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“A Critic Says Murphy’s Bill Is Problematic: Explains Why Some In Congress Oppose It”

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This blog post by Pete Early talks about the reasons some in Congress oppose Rep. Murphy’s mental health reform bill.  Some reasons include civil rights issues among other issues.

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“Patients’ Rights Questions Hang Over Mental Health Debate”

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This Sept. 14, 2015 article by Melissa Attias on the staff of Roll Call talks about Rep. Tim Murphy’s mental health reform bill and the stalemate involving the question of whether or not basic rights will be violated if it passes.

“Don’t coerce the mentally ill into treatment Tim Murphy is raising the right issues but proposing the wrong solutions”

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This September 10, 2014 Pittsburgh Post-Gazette article talks about the flaws of coerced treatment for people with mental illnesses.

English: Rain Garden Apartments in the Villebo...

English: Rain Garden Apartments in the Villebois development in Wilsonville, Oregon. Provides housing to those with mental illnesses. (Photo credit: Wikipedia)

“Should Parents Ever Deceive Their Child to Get Them Psychiatric Help?”

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This October 14, 2014, More Than Borderline Blog post on the Healthy Place website talks about the impact that deceiving someone into receiving mental health treatment can have not only on the person who was deceived, but also on the person’s relationship with the people who deceived them not just immediately, but for years afterwards.

A reminder that history repeats itself if let it

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This eBook titled “A Plea for the Insane in the Prisons and Poor-houses of Pennsylvania” By Pennsylvania. State Board of Public Welfare, was published in 1873 and has documents  about the arguments being made at that time to move people with mental illnesses out of prisons and poor houses and into state hospitals.  I haven’t finished reading it yet, but what I have read could easily be seen in today’s media as we debate over how people with mental illnesses should be treated.  At the time this book was written, state hospitals were the solution that society had come up with, but over time society decided that state hospitals were not the answer, but community based treatment was the answer.  So community based became the target treatment option, but society opted not to properly fund it or expand it so that the community based services could meet the demand.  So now society is sitting back scratching their heads completely baffled that people with mental illnesses would be ending up warehoused in jails and prisons.  There is now a trend that seems to show to me that the pendulum is swinging back in the direction of state hospitals as the answer to the problem.   I have to ask why we as a society are repeatedly making the same decisions and consistently expecting a different outcome?  I feel that state hospitals and prisons are opposite extremes when it comes to solutions, and that while both serve a purpose, neither is an adequate solution.  The bills I’m seeing proposed seem to focus on the needs and desires of the families of the mentally ill and neglect to acknowledge that the person with the illness is the one who is getting bounced around by society’s whims.  Yes, families are affected, but I also know that forced treatment is a short-term solution to a crisis …. it is NOT a long-term solution.  Assisted Outpatient Treatment is a politically correct way of candy coating forced or coerced treatment.  I strongly suggest that people look over the history of the decisions made by society before jumping on board with any of the bills being proposed.  History can teach us valuable lessons if we listen.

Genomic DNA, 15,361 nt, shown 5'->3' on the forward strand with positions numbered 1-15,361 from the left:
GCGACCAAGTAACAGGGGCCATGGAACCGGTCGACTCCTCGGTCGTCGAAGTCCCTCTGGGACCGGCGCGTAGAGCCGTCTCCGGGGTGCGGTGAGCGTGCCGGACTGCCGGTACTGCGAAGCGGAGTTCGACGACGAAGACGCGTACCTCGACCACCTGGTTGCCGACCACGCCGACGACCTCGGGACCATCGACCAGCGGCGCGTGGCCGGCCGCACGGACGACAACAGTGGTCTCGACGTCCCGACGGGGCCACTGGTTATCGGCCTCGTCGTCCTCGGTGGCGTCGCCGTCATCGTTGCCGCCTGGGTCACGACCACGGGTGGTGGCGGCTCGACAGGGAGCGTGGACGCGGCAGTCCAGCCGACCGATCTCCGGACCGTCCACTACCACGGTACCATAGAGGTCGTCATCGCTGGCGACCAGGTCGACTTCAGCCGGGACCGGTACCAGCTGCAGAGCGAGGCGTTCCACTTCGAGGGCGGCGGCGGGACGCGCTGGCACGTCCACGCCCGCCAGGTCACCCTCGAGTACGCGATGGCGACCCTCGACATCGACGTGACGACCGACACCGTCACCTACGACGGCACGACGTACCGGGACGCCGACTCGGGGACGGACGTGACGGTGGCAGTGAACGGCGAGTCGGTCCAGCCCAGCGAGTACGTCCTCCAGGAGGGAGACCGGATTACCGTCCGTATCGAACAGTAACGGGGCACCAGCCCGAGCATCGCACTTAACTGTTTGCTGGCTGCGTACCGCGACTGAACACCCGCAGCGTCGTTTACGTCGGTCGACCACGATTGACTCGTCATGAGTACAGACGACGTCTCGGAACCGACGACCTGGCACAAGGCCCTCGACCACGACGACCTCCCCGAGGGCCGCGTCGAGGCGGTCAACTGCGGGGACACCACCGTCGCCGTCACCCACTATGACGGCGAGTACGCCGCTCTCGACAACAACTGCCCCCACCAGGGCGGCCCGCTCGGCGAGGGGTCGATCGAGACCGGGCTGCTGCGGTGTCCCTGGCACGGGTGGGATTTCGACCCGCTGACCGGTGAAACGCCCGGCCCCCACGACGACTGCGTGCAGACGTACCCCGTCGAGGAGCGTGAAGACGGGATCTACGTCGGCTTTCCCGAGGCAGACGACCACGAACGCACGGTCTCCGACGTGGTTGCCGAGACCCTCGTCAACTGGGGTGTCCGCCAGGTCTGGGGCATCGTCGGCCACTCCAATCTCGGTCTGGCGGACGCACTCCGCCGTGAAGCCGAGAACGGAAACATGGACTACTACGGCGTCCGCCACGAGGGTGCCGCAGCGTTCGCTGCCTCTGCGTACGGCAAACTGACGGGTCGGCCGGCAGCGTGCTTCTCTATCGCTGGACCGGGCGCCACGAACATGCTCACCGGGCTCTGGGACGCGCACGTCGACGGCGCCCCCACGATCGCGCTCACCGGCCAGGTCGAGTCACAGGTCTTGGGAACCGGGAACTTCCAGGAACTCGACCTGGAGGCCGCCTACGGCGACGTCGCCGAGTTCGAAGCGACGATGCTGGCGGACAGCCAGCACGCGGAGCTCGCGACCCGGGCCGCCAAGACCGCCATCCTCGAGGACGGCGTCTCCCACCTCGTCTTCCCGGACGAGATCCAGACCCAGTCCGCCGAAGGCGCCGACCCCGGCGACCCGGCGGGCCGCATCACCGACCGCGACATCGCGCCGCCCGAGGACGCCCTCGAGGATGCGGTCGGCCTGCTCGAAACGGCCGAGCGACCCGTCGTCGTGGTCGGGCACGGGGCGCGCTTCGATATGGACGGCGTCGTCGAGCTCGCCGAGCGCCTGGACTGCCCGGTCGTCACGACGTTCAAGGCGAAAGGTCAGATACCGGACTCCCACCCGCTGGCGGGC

This book is also available in printed paperback  from Amazon by clicking this link “A Plea for the Insane in the Prisons and Poor-Houses”  (costs about $16 for the printed version at

Location map of Pennsylvania, USA

Location map of Pennsylvania, USA (Photo credit: Wikipedia)

the time of this post)

“State rep sees need to fix mental health system”

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This July 26, 2014 Daily Times News article from Delaware County, PA, talks about legislation being proposed by state Rep. Margo Davidson that, at first glance, seems to be very similar to what Rep. Tim Murphy has proposed.  Like Murphy’s bill, Davidson’s bill includes things like assisted outpatient treatment and other services for the seriously mentally ill.

“The Dangers of Coercive Mental Health Care”

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Image by None via CrunchBase

 

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This blog post on Psych Central talks about a December 22, 2013 article on the subject of coerced treatment of mental illness and the dangers of going down such a path

 

 

 

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